The Agnihotra, the three Vedas, the ascetic's three staves, and smearing oneself with ashes,—
Bṛhaspati says, these are but means of livelihood for those who have no manliness nor sense.
Hence it follows that there is no other hell than mundane pain produced by purely mundane causes, as thorns, &c.; the only Supreme is the earthly monarch whose existence is proved by all the world's eyesight; and the only Liberation is the dissolution of the body. By holding the doctrine that the soul is identical with the body, such phrases as "I am thin," "I am black," &c., are at once intelligible, as the attributes of thinness, &c., and self-consciousness will reside in the same subject [the body]; like and the use of the phrase "my body" is metaphorical "the head of Rāhu" [Rāhu being really all head].
All this has been thus summed up—
In this school there are four elements, earth, water, fire, and air;
And from these four elements alone is intelligence produced,—
Just like the intoxicating power from kiṇva, &c., mixed together;
Since in "I am fat," "I am lean," these attributes abide in the same subject,
And since fatness, &c., reside only in the body, it alone is the soul and no other,
And such phrases as "my body" are only significant metaphorically.
"Be it so," says the opponent; "your wish would be gained if inference, &c., had no force of proof; but then they have this force; else, if they had not, then how, on perceiving smoke, should the thoughts of the intelligent immediately proceed to fire; or why, on hearing another say, 'There are fruits on the bank of the river,' do those who desire fruit proceed at once to the shore?"
All this, however, is only the inflation of the world of fancy.
Those who maintain the authority of inference accept the sign or middle term as the causer of knowledge, which middle term must be found in the minor and be itself invariably connected with the major. Now this invariable connection must be a relation destitute of any condition accepted or disputed; and this connection does not possess its power of causing inference by virtue of its existence, as the eye, &c., are the cause of perception, but by virtue of its being known. What then is the means of this connection's being known?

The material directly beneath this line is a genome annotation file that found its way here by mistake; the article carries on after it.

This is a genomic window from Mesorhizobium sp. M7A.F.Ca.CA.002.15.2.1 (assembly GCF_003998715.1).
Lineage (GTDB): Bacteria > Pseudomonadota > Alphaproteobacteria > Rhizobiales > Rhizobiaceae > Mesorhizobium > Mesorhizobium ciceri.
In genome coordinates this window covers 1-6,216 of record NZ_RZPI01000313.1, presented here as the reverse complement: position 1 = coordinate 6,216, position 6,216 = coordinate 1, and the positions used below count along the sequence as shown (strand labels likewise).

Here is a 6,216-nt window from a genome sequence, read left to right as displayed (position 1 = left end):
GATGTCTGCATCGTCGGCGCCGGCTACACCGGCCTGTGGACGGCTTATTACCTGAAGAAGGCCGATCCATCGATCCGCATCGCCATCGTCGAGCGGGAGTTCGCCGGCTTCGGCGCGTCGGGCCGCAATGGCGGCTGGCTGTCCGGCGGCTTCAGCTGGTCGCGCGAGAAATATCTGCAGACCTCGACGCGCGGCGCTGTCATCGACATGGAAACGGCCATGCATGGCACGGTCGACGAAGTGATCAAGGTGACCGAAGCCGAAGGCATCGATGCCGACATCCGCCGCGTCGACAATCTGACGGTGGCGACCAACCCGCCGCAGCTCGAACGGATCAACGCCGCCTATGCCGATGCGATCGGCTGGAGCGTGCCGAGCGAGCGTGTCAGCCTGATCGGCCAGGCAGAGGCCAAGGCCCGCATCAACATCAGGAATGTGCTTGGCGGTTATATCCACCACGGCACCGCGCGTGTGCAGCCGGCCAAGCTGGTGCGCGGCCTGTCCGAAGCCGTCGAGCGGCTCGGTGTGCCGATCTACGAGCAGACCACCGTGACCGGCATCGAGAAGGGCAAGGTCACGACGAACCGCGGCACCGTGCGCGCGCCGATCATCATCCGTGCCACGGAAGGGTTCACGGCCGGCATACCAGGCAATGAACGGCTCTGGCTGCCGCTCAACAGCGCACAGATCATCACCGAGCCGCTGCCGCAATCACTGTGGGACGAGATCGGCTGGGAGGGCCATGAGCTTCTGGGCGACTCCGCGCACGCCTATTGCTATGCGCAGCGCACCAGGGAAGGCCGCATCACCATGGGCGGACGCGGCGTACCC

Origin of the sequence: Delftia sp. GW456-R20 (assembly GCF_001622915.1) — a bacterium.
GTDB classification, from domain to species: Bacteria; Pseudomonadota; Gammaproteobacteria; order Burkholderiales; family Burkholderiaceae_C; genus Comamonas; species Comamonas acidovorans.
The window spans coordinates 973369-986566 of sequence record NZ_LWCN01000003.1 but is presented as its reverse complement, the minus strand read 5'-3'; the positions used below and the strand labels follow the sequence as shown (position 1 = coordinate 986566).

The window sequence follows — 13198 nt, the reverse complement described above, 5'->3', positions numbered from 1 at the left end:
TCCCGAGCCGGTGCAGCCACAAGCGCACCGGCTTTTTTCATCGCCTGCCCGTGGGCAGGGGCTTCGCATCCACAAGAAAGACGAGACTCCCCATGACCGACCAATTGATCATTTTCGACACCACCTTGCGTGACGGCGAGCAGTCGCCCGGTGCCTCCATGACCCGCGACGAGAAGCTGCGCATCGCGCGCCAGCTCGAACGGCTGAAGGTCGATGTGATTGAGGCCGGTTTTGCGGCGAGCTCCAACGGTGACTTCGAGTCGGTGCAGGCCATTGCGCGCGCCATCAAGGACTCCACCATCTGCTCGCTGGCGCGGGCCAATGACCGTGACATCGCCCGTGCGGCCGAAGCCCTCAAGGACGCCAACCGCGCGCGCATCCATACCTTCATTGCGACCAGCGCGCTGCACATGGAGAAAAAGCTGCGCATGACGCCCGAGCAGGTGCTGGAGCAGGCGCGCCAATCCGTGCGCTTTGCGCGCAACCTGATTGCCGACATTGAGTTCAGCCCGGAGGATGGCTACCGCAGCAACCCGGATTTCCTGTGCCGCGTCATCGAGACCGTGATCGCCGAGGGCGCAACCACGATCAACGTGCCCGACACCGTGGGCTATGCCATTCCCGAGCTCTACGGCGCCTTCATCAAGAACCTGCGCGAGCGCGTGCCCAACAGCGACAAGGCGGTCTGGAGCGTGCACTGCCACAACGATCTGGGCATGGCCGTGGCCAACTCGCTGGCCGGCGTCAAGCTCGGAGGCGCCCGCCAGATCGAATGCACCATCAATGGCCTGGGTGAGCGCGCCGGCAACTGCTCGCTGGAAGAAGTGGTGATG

We will first show that it is not perception. Now perception is held to be of two kinds, external and internal [i.e., as produced by the external senses, or by the inner sense, mind]. The former is not the required means; for although it is possible that the actual contact of the senses and the object will produce the knowledge of the particular object thus brought in contact, yet as there can never be such contact in the case of the past or the future, the universal proposition which was to embrace the invariable connection of the middle and major terms in every case becomes impossible to be known. Nor may you maintain that this knowledge of the universal proposition has the general class as its object, because if so, there might arise a doubt as to the existence of the invariable connection in this particular case [as, for instance, in this particular smoke as implying fire].
Nor is internal perception the means, since you cannot establish that the mind has any power to act independently towards an external object, since all allow that it is dependent on the external senses, as has been said by one of the logicians, "The eye, &c., have their objects as described; but mind externally is dependent on the others."
Nor can inference be the means of the knowledge of the universal proposition, since in the case of this inference we should also require another inference to establish it, and so on, and hence would arise the fallacy of an ad infinitum retrogression.